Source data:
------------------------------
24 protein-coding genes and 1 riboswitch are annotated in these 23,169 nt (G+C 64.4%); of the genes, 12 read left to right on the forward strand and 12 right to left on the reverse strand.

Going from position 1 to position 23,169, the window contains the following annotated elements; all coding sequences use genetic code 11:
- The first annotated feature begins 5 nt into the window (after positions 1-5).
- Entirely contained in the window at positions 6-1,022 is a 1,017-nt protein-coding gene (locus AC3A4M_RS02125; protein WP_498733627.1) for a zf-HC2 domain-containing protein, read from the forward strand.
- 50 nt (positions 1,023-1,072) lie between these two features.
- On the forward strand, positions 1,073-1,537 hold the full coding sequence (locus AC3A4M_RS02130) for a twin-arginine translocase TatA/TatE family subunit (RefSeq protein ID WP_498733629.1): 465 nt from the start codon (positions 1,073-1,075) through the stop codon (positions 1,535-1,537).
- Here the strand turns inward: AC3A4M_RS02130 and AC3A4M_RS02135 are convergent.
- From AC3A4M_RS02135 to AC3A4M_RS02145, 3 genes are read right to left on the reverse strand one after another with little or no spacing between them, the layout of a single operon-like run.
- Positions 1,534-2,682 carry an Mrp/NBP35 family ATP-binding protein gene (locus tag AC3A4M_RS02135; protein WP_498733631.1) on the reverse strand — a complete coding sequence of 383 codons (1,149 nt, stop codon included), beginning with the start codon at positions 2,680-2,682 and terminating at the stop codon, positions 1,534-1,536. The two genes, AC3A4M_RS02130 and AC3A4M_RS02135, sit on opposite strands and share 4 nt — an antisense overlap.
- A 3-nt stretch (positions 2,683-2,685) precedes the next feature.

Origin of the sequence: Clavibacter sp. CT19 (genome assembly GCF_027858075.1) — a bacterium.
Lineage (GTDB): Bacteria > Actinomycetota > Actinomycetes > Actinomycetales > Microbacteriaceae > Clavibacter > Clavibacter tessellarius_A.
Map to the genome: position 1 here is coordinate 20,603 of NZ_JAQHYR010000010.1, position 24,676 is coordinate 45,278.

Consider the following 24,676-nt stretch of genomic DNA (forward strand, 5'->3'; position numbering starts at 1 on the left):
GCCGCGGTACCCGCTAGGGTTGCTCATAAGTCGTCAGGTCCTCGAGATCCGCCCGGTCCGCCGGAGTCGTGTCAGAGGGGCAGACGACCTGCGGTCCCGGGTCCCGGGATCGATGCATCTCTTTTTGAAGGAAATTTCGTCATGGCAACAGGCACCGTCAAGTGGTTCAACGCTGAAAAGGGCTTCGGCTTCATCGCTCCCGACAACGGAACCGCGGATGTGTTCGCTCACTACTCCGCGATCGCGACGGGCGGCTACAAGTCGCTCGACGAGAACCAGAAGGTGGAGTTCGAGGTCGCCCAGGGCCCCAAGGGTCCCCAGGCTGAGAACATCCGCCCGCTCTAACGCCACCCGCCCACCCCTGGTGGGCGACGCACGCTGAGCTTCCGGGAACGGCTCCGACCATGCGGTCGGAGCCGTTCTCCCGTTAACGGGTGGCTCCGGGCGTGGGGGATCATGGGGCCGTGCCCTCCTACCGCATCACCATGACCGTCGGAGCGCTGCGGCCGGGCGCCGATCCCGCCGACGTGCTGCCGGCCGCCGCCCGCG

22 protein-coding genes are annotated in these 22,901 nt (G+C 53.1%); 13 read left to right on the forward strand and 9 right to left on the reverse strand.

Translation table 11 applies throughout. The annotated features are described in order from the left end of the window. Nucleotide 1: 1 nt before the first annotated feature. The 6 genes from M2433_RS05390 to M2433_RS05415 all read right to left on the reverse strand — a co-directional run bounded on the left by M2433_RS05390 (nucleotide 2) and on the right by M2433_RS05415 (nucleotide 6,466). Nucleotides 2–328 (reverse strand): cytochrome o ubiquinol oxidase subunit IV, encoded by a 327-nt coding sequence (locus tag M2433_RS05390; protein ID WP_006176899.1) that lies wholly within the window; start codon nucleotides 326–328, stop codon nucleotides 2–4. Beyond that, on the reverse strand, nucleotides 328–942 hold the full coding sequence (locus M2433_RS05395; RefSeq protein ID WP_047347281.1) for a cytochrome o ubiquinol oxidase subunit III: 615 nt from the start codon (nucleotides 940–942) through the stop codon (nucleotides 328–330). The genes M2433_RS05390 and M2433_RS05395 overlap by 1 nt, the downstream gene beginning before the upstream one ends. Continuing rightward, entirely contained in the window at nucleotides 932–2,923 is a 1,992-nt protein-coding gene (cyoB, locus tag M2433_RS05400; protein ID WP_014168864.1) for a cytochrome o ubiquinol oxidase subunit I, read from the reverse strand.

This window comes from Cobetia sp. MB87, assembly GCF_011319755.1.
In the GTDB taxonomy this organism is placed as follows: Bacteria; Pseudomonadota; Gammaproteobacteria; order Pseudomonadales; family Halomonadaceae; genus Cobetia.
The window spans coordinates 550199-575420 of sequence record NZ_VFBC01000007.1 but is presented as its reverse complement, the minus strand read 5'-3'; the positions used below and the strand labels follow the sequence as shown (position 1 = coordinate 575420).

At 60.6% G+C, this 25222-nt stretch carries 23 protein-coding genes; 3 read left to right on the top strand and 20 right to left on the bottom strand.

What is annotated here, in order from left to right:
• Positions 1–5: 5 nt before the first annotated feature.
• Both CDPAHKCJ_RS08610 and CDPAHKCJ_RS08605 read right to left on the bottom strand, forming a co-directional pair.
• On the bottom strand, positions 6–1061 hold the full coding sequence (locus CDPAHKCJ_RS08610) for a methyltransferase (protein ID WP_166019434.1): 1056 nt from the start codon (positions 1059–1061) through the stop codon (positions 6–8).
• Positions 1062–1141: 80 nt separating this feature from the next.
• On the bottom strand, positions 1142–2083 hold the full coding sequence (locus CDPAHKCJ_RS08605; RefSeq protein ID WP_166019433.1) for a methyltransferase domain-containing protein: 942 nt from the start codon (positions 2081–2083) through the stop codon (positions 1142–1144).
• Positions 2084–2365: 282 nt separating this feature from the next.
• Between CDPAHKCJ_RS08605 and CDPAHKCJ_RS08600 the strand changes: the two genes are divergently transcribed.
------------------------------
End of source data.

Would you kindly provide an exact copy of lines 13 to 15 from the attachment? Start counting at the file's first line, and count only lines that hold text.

Map to the genome: position 1 here is coordinate 20,603 of NZ_JAQHYR010000010.1, position 24,676 is coordinate 45,278.

Consider the following 24,676-nt stretch of genomic DNA (forward strand, 5'->3'; position numbering starts at 1 on the left):
GCCGCGGTACCCGCTAGGGTTGCTCATAAGTCGTCAGGTCCTCGAGATCCGCCCGGTCCGCCGGAGTCGTGTCAGAGGGGCAGACGACCTGCGGTCCCGGGTCCCGGGATCGATGCATCTCTTTTTGAAGGAAATTTCGTCATGGCAACAGGCACCGTCAAGTGGTTCAACGCTGAAAAGGGCTTCGGCTTCATCGCTCCCGACAACGGAACCGCGGATGTGTTCGCTCACTACTCCGCGATCGCGACGGGCGGCTACAAGTCGCTCGACGAGAACCAGAAGGTGGAGTTCGAGGTCGCCCAGGGCCCCAAGGGTCCCCAGGCTGAGAACATCCGCCCGCTCTAACGCCACCCGCCCACCCCTGGTGGGCGACGCACGCTGAGCTTCCGGGAACGGCTCCGACCATGCGGTCGGAGCCGTTCTCCCGTTAACGGGTGGCTCCGGGCGTGGGGGATCATGGGGCCGTGCCCTCCTACCGCATCACCATGACCGTCGGAGCGCTGCGGCCGGGCGCCGATCCCGCCGACGTGCTGCCGGCCGCCGCCCGCG